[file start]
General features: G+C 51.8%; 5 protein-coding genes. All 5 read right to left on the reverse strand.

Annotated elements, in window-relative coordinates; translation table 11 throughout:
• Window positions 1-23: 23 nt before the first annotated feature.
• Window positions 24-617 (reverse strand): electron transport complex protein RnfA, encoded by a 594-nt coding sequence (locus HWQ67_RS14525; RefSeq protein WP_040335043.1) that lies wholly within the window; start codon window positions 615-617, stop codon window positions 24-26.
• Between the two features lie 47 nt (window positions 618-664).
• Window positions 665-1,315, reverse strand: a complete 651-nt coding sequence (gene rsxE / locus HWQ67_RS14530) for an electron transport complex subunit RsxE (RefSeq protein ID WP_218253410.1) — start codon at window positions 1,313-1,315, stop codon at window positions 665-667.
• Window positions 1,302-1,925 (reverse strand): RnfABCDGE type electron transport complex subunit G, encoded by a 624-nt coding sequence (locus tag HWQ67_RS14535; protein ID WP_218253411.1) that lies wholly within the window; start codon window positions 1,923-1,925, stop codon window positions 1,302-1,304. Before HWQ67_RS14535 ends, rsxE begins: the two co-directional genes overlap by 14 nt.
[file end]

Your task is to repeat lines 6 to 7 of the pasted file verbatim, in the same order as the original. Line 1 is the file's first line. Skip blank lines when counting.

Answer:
• Window positions 665-1,315, reverse strand: a complete 651-nt coding sequence (gene rsxE / locus HWQ67_RS14530) for an electron transport complex subunit RsxE (RefSeq protein ID WP_218253410.1) — start codon at window positions 1,313-1,315, stop codon at window positions 665-667.
• Window positions 1,302-1,925 (reverse strand): RnfABCDGE type electron transport complex subunit G, encoded by a 624-nt coding sequence (locus tag HWQ67_RS14535; protein ID WP_218253411.1) that lies wholly within the window; start codon window positions 1,923-1,925, stop codon window positions 1,302-1,304. Before HWQ67_RS14535 ends, rsxE begins: the two co-directional genes overlap by 14 nt.